Facebook has two algorithms that are important to marketers and developers but are largely misunderstood by people across industries.
Graph Rank and EdgeRank are what the social network uses to organize the massive amount of activity generated by people, pages and apps and to decide what stories to show whom. Graph Rank applies to Open Graph applications, not page posts or friend’s status updates. Those are affected by EdgeRank, which determines what shows up in your News Feed. Neither of these is a global score. Every bit of activity on the site has a different rank for different users. And because time and affinity plays a role, the rank of each object is not constant.
EdgeRank is the algorithm that determines what items populate your News Feed. With all the friends people have and pages they like, most users would be overwhelmed to see all of the activity generated by these connections. Facebook, therefore, assigns a value to every possible story that could end up in the feed. This value is based on affinity, weight and time. Affinity is the relationship between the user and the page or friend that created an item. Weight is affected by the type of story, for instance, whether it is a photo upload or a comment on another person’s status. Facebook tends to value rich media content and often when it introduces something new like Questions, it temporarily weights activity from that feature higher. The third factor affecting EdgeRank is how recently an action was taken.
These factors are why you might see every check-in and linked shared by your best friend, but only see whole photo albums from someone else. EdgeRank is also the reason most fans don’t see every post from pages they like. The more users interact with the page, however, the greater the affinity score becomes and the more likely they are to see page posts in the future.
[Update July 25, 2012 – Facebook says it no longer refers to its algorithm as EdgeRank, though many people outside of the company still refer to it that way. Facebook software engineer Phil Zigoris told Inc.com:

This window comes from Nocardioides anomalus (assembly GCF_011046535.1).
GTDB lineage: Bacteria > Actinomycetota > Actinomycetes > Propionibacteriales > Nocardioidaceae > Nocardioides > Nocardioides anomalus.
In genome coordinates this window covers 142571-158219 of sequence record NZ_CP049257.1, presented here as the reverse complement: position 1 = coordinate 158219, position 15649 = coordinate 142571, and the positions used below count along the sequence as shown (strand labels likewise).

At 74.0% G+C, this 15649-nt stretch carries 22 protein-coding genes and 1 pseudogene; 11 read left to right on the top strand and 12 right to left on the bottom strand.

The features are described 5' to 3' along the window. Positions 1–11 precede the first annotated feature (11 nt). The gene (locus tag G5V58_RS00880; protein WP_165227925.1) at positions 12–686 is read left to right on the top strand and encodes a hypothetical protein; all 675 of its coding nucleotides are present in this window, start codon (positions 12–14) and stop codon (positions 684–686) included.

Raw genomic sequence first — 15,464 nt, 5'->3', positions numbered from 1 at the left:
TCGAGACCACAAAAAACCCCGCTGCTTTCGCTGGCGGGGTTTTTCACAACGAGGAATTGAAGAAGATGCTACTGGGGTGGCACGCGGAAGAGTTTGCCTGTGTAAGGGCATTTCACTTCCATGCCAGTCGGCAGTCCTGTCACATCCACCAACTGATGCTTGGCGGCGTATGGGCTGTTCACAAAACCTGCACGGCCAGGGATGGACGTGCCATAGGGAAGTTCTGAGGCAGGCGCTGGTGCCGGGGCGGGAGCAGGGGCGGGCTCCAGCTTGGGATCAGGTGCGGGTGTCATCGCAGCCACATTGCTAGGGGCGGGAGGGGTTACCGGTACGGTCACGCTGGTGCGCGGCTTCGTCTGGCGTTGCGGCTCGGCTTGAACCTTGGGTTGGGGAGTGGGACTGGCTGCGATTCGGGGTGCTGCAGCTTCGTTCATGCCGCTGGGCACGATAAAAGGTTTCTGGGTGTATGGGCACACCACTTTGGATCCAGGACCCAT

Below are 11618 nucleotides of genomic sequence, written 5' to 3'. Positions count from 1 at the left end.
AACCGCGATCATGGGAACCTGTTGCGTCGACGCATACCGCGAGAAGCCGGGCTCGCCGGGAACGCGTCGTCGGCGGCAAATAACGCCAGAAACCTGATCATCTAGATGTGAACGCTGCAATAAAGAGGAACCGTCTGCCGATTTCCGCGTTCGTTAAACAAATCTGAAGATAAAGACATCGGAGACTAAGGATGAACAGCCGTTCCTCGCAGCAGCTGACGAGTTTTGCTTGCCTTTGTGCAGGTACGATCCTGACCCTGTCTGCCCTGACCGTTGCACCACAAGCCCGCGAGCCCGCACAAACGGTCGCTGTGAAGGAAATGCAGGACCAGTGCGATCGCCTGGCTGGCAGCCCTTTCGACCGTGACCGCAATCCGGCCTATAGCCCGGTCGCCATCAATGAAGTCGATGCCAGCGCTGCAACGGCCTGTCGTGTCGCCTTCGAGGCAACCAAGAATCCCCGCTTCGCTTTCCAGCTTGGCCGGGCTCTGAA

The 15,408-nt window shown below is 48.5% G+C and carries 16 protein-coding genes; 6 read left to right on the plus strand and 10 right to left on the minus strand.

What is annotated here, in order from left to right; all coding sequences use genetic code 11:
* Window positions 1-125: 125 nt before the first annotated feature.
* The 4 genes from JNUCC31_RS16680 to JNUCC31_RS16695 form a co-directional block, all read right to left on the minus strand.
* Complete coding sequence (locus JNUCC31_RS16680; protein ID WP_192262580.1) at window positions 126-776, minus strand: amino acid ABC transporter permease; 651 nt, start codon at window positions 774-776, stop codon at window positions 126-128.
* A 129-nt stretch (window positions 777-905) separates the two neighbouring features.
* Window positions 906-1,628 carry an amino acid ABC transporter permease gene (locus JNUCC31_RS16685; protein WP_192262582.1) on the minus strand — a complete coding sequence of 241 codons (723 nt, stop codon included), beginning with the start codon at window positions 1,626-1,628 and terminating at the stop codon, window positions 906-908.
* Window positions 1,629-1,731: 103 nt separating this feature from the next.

”EdgeRank is a term that has been used in the past to describe how we optimize the content of news feeds based on what is most interesting to you [as a user]. We don’t have a product or system called EdgeRank. The news feed algorithm takes many factors into account when it’s deciding what to show, including how often two people interact, how many people have liked, commented on, or shared a story, and the type of content that is being shown.”]
Graph Rank is a new algorithm Facebook is using to determine how Open Graph application activity will be distributed through News Feed, Ticker and Timeline. Graph Rank was introduced at F8 with the announcement of a new type of app that can continuously publish user activity to Ticker and Timeline. Because Facebook expects a proliferation of sharing through these Open Graph apps, it developed a system to manage the amount and type of activity that each user will see. Graph Rank seeks to show users highly relevant application stories based on the other connections they’ve made on Facebook. So if a user plays Words With Friends, they are more likely to see a friend’s story about another word game than a story from an arcade shooter game.
This seems to be a reaction to the negative feedback Facebook received after first allowing third-party apps on the platform. Many users were frustrated with the amount of app activity that filled their feeds. The social network initially responded by cutting off several viral channels that allowed apps to grow organically. This left a sour taste in the mouths of many developers. With Graph Rank, Facebook hopes to strike a balance that helps users discover apps they are likely to enjoy without compromising the site or turning off developers.
Together, EdgeRank and Graph Rank help personalize Facebook for each user. Marketers and developers who understand the way the platform ranks content can find ways to optimize their efforts there.